February 4, 2008
Columbia resident John Batye speaks with Grumpy’s owner and cook, Bill Woods, in December. Grumpy’s, located just off of Highway 240, has been open for five years.
Betty and Bill Woods prepare food in the kitchen at Grumpy’s. The Woodses own and run Grumpy’s from open to close with the occasional help of their daughter and granddaughter. “Everybody just becomes family here, that’s all there is to it,” said Betty Woods.
Sandy Boren cuts a piece of coconut cream pie for a customer during lunch in December. Grumpy’s is known for its pies as well as the deep fried pork tenderloin.
Grumpy's Bar-B-Cue off of Highway 240 just outside of Rocheport is open Wednesday through Saturday. There is a back porch open during the summer.
Betty and Bill Woods opened Grumpy's about five years ago.
The front view of the proposed “Keys to the City” features a 16- to 19-foot “keyhole” structure made of 2-inch square steel framing and 3/8-inch laminated glass. To make it more visible at night, lighting will be stubbed in the sculpture.
Two flanking sculptures will represent steel keys on rings. These keys will be 12 feet tall and made of rusted steel. Ground lighting will illuminate the two flanking pieces at night.
Marcus Hoehn practices with his teammate Tyler McCormick on Monday at the Hearnes Center.
Congressman Kenny Hulshof addresses the media Monday morning at the Columbia Regional Airport. Hulshof currently serves Missouri's 9th Congressional District and on Monday morning officially announced his candidacy for Missouri governor.
Citizens from Missouri's 9th Congressional District hold signs in support of Congressman Kenny Hulshof's candidacy for Missouri governor Monday morning at the Columbia Regional Airport.
Columbia College's Whitney Davis guards her father, head coach Mike Davis, during practice on Friday afternoon at the Southwell Complex at Columbia College.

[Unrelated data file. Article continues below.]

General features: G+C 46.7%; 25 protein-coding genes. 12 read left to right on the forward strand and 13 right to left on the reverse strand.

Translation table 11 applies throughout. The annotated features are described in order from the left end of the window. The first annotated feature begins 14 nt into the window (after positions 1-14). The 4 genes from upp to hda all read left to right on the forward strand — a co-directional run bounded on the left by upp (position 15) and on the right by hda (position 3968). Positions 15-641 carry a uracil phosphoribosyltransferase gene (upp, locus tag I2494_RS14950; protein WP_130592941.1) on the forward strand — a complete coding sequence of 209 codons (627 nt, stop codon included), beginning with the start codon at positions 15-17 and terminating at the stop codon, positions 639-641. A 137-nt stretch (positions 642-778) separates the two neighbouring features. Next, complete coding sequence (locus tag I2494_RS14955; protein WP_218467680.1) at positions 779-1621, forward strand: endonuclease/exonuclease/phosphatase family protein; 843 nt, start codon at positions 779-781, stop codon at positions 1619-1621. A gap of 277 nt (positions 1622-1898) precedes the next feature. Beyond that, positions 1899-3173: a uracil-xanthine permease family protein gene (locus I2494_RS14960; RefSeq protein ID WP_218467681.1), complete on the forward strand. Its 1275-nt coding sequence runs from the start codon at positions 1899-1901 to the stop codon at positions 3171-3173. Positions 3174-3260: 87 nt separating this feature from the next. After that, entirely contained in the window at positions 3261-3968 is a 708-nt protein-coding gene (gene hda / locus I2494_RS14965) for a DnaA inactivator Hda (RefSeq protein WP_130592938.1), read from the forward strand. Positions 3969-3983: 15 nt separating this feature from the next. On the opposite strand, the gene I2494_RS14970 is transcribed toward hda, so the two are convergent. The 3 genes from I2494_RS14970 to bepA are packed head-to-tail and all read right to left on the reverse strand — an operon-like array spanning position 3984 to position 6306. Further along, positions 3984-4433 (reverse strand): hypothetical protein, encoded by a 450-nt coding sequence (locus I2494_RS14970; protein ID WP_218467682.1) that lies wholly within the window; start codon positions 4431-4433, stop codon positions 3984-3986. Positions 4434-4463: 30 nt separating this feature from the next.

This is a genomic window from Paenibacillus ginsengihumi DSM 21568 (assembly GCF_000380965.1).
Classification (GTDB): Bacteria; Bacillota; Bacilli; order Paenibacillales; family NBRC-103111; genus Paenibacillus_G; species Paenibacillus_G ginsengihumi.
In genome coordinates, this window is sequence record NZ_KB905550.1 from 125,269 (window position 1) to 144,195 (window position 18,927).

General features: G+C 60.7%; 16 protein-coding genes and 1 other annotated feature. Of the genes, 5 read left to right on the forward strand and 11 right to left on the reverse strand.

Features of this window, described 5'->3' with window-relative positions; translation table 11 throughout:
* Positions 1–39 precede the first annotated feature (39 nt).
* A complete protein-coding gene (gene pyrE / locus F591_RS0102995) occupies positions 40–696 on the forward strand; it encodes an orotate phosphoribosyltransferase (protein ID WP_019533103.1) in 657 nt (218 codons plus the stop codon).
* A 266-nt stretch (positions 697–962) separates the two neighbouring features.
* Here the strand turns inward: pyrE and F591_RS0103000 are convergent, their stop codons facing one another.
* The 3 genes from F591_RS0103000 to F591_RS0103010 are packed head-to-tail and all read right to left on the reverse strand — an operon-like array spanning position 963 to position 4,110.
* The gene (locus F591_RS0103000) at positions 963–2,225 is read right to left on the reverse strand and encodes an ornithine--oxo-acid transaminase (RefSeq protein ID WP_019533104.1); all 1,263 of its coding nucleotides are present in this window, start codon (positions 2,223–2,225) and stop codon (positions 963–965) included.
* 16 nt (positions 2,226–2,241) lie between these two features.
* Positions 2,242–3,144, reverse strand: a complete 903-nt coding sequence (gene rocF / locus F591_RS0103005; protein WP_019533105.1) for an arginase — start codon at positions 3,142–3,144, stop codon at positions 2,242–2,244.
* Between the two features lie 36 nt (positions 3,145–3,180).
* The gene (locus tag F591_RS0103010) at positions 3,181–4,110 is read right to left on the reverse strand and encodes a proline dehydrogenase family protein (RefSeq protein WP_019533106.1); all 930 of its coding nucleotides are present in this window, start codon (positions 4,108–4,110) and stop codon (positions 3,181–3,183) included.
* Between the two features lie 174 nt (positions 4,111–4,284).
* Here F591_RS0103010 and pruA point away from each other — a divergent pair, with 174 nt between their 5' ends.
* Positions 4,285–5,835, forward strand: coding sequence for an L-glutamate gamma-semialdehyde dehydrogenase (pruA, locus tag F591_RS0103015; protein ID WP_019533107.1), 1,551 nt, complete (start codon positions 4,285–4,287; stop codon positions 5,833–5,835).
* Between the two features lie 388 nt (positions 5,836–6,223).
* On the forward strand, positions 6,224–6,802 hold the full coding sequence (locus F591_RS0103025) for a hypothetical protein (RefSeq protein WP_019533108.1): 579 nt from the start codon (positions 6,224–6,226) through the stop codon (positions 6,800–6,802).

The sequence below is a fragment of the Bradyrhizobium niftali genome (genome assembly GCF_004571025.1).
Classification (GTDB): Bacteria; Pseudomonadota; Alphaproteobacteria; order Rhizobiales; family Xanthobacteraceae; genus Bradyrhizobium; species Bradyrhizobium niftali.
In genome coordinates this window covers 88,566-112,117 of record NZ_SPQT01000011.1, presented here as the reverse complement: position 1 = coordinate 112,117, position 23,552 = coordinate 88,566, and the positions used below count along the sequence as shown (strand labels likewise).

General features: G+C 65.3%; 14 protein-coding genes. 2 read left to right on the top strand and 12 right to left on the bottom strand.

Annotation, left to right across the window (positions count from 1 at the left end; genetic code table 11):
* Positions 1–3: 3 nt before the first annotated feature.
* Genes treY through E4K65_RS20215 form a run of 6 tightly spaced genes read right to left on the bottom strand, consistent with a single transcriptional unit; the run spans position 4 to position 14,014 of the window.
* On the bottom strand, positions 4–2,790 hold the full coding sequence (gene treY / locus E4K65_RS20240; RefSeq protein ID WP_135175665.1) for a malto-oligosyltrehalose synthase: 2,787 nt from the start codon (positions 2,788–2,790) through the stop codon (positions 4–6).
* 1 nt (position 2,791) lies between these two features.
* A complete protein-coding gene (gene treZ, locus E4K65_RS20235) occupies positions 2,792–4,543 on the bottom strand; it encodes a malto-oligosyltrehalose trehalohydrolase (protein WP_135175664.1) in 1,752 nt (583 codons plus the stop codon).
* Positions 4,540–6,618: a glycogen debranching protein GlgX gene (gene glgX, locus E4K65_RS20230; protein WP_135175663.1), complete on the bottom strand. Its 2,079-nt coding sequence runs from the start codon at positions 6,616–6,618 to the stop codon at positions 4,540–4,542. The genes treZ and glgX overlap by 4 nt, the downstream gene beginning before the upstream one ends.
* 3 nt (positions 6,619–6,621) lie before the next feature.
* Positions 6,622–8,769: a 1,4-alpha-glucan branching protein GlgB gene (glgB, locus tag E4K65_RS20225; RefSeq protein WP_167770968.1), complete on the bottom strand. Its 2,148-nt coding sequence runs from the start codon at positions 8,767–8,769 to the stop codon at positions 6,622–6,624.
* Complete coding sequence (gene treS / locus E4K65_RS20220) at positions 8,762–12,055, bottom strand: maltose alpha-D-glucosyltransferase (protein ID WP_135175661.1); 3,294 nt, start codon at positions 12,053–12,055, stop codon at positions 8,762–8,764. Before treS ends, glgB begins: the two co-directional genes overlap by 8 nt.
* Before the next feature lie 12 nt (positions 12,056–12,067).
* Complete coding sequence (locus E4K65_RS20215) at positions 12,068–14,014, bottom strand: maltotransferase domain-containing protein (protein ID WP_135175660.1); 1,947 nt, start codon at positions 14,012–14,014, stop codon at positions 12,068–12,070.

A greenhouse sits off the main sitting room of the house. Hank and Katy Ottinger were married in the greenhouse in 1983.
An old photo shows a mural painted by Gladys Wheat, who inherited the house in 1937 and lived there until the mid-1970s. Hank and Katy Ottinger discovered the mural when they removed a thin bamboo wall covering. Much of the wall was later removed during a kitchen renovation and the remaining sections of the mural have been covered with sheet rock and insulation.
This is a view from the street of the home. Its outside requires no painting because it is covered with gunite, a mixture of concrete that was used on older homes.
A central staircase with intricate iron railings makes two 90-degree turns on the way to the second floor.
The residence at 1601 Stoney Brook Ave., owned by Greg and Linda Bartels, served as a farm during the 1800s. It is being honored by the Historic Preservation Commission at 7 p.m. Tuesday.
February 3, 2008
Ihsan and Gulden Yasar have been working together at Shearlocks for 26 years. "I apprenticed for five years in Istanbul when I was a teenager. That's how I learned the tips and tricks from professionals. Here, in the United States, it's different," Ihsan Yasar said. "You learn in a classroom setting with lots of students and there's less emphasis on individualized education."
Ihsan Yasar, 61, looks out from the window of Shearlocks hair salon, the business he established in 1976 in Columbia.
Ihsan and Gulden Yasar watch the Turkish television drama "Elveda Derken" ("Saying Goodbye"). After their "third daughter" Lily, a 5-year-old Yorkshire terrier, welcomes them home, they relax by drinking Turkish coffee and watching Turkish TV stations over sattelite.
Gulden Yasar, bottom left, laughs as she chats with Shearlocks employees Lesa Gibbons and Marcie Perry. Gulden didn't speak a word of English when she first came to the United States in 1980.